Almost half of the deaths and injuries associated with all-terrain vehicles (ATVs) involve children under 16. Most safety experts agree that children have no business on an ATV.
The primary problem with the ATV is that its center of gravity is too high. This allows it to easily become unstable during normal off-road usage. If it flips or rolls over, the result can be severe spinal cord injury or death for the rider. Since 1982 over 1,500 deaths and 475,000 injuries have resulted from ATV accidents.
The four-wheel ATV appears safer than the three-wheel design, but four-wheelers are also highly likely to tip or roll over. Four-wheel ATVs were involved in 72% of the fatal accidents in 1992.
ATVs are advertised as safe recreational toys for the family that are easy to operate. Because they are sold for off-road use, manufactured in different sizes, and do not require licensing, many consumers assume that some ATVs are safe for children. The Consumer Products Safety Commission (CPSC) warns, however, that children under 12 are typically unable to operate any size ATV safely. This is because they lack adequate physical size, strength, coordination, mental abilities, and perception.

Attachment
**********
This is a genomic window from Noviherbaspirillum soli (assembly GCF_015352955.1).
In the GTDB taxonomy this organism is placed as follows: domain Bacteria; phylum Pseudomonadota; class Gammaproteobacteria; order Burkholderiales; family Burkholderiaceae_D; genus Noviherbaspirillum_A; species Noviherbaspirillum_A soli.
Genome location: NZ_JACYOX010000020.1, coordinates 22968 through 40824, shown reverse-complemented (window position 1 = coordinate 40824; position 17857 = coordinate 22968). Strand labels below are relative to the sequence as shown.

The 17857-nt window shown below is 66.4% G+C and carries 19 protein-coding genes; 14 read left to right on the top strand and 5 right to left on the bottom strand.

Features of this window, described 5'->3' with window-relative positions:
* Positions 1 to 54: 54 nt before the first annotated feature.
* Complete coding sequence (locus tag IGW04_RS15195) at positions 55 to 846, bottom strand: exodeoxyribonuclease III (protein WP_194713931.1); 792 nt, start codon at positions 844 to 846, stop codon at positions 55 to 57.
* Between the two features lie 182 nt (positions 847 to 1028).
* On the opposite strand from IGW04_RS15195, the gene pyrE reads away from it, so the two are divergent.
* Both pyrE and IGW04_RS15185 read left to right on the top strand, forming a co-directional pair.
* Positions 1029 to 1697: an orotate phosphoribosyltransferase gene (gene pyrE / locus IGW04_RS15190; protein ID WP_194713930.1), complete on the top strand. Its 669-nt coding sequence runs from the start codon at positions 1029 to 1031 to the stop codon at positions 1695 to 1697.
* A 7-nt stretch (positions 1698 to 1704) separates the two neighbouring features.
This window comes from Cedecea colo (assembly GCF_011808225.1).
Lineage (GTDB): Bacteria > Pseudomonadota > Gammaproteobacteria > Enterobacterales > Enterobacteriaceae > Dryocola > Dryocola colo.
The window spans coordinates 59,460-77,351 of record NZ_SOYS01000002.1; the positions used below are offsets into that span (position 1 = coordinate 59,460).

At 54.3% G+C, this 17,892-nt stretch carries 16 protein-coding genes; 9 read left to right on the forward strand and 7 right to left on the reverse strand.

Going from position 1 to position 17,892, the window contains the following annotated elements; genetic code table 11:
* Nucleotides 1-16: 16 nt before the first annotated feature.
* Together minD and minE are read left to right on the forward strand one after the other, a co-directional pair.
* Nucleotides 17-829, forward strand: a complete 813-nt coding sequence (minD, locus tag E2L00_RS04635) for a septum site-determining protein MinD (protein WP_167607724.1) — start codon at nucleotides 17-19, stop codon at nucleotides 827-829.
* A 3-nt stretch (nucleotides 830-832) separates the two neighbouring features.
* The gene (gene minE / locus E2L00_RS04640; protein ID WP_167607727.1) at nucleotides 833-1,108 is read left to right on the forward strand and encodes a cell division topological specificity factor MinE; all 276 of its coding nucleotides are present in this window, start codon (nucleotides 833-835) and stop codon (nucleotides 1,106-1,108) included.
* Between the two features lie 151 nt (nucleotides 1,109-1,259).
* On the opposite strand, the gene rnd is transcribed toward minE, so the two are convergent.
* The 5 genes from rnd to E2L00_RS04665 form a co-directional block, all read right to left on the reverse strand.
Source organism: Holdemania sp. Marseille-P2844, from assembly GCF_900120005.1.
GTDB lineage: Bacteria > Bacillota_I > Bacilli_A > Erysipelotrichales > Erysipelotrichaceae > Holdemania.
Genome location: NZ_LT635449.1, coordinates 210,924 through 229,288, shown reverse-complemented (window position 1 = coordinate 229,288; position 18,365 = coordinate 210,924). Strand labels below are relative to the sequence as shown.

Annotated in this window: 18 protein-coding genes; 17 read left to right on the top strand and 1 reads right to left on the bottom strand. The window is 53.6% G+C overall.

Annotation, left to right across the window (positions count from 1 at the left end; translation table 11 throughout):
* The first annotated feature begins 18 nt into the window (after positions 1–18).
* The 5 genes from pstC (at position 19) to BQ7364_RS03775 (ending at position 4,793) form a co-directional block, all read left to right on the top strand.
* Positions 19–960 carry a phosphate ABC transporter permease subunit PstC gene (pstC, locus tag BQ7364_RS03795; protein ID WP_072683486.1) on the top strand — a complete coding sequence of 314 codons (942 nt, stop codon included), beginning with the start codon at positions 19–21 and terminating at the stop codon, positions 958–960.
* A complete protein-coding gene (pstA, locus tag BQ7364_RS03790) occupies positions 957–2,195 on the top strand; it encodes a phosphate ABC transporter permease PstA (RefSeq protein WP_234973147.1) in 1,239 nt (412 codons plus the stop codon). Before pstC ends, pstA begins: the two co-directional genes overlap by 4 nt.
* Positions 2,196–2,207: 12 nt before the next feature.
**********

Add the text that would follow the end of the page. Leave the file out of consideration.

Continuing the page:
Driving slower does not make up for a child’s lack of maturity and skill. Fifty-three percent of the reported accidents involved ATVs traveling under 15 mph!
Although their large seats suggest otherwise, ATVs are not designed to even carry children as passengers. This only increases their instability.
Adults who choose to ride an ATV are encouraged to first enroll in a training course. The CPSC reports that the incidence of injury with ATVs is 13 times higher for untrained riders in their first month of use.